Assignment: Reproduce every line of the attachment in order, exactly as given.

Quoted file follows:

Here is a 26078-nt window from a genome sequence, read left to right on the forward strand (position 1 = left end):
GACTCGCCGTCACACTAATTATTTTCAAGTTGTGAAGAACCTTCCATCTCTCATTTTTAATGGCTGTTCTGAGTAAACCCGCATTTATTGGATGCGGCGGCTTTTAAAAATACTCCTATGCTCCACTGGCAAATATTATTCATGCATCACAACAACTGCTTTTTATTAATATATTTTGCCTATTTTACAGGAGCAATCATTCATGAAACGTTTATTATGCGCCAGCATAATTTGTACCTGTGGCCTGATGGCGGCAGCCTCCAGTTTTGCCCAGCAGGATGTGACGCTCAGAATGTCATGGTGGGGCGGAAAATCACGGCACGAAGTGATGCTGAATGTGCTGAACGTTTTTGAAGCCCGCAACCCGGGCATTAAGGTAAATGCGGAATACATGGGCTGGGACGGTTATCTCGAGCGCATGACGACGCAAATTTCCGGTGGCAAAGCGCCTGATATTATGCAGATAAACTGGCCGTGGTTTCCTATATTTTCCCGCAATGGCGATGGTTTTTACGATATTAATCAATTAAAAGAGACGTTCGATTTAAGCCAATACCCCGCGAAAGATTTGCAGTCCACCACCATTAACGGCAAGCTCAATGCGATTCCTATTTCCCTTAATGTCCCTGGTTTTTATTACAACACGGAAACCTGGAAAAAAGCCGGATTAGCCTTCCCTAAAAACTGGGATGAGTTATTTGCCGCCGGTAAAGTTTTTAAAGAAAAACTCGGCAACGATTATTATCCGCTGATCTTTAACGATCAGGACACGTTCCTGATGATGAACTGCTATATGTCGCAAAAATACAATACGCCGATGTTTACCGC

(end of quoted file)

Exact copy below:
Here is a 26078-nt window from a genome sequence, read left to right on the forward strand (position 1 = left end):
GACTCGCCGTCACACTAATTATTTTCAAGTTGTGAAGAACCTTCCATCTCTCATTTTTAATGGCTGTTCTGAGTAAACCCGCATTTATTGGATGCGGCGGCTTTTAAAAATACTCCTATGCTCCACTGGCAAATATTATTCATGCATCACAACAACTGCTTTTTATTAATATATTTTGCCTATTTTACAGGAGCAATCATTCATGAAACGTTTATTATGCGCCAGCATAATTTGTACCTGTGGCCTGATGGCGGCAGCCTCCAGTTTTGCCCAGCAGGATGTGACGCTCAGAATGTCATGGTGGGGCGGAAAATCACGGCACGAAGTGATGCTGAATGTGCTGAACGTTTTTGAAGCCCGCAACCCGGGCATTAAGGTAAATGCGGAATACATGGGCTGGGACGGTTATCTCGAGCGCATGACGACGCAAATTTCCGGTGGCAAAGCGCCTGATATTATGCAGATAAACTGGCCGTGGTTTCCTATATTTTCCCGCAATGGCGATGGTTTTTACGATATTAATCAATTAAAAGAGACGTTCGATTTAAGCCAATACCCCGCGAAAGATTTGCAGTCCACCACCATTAACGGCAAGCTCAATGCGATTCCTATTTCCCTTAATGTCCCTGGTTTTTATTACAACACGGAAACCTGGAAAAAAGCCGGATTAGCCTTCCCTAAAAACTGGGATGAGTTATTTGCCGCCGGTAAAGTTTTTAAAGAAAAACTCGGCAACGATTATTATCCGCTGATCTTTAACGATCAGGACACGTTCCTGATGATGAACTGCTATATGTCGCAAAAATACAATACGCCGATGTTTACCGC